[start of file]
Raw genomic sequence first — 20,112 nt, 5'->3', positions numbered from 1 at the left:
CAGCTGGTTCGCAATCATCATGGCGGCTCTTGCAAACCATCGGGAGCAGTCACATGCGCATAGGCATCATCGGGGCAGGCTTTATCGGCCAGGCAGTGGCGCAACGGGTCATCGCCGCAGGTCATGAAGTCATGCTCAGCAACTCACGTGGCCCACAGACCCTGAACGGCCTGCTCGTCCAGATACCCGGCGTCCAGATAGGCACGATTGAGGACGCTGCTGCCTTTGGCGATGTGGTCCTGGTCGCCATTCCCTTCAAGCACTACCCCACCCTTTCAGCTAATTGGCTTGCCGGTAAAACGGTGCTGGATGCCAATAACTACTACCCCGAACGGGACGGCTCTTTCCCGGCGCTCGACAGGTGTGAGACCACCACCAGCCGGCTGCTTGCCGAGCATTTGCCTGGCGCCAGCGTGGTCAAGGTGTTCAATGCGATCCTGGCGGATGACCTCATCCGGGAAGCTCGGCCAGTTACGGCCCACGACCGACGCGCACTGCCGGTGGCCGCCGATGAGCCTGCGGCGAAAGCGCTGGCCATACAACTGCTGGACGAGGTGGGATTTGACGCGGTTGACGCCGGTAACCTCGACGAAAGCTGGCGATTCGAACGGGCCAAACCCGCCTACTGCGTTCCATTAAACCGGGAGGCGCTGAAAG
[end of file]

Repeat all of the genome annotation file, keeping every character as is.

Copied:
Raw genomic sequence first — 20,112 nt, 5'->3', positions numbered from 1 at the left:
CAGCTGGTTCGCAATCATCATGGCGGCTCTTGCAAACCATCGGGAGCAGTCACATGCGCATAGGCATCATCGGGGCAGGCTTTATCGGCCAGGCAGTGGCGCAACGGGTCATCGCCGCAGGTCATGAAGTCATGCTCAGCAACTCACGTGGCCCACAGACCCTGAACGGCCTGCTCGTCCAGATACCCGGCGTCCAGATAGGCACGATTGAGGACGCTGCTGCCTTTGGCGATGTGGTCCTGGTCGCCATTCCCTTCAAGCACTACCCCACCCTTTCAGCTAATTGGCTTGCCGGTAAAACGGTGCTGGATGCCAATAACTACTACCCCGAACGGGACGGCTCTTTCCCGGCGCTCGACAGGTGTGAGACCACCACCAGCCGGCTGCTTGCCGAGCATTTGCCTGGCGCCAGCGTGGTCAAGGTGTTCAATGCGATCCTGGCGGATGACCTCATCCGGGAAGCTCGGCCAGTTACGGCCCACGACCGACGCGCACTGCCGGTGGCCGCCGATGAGCCTGCGGCGAAAGCGCTGGCCATACAACTGCTGGACGAGGTGGGATTTGACGCGGTTGACGCCGGTAACCTCGACGAAAGCTGGCGATTCGAACGGGCCAAACCCGCCTACTGCGTTCCATTAAACCGGGAGGCGCTGAAAG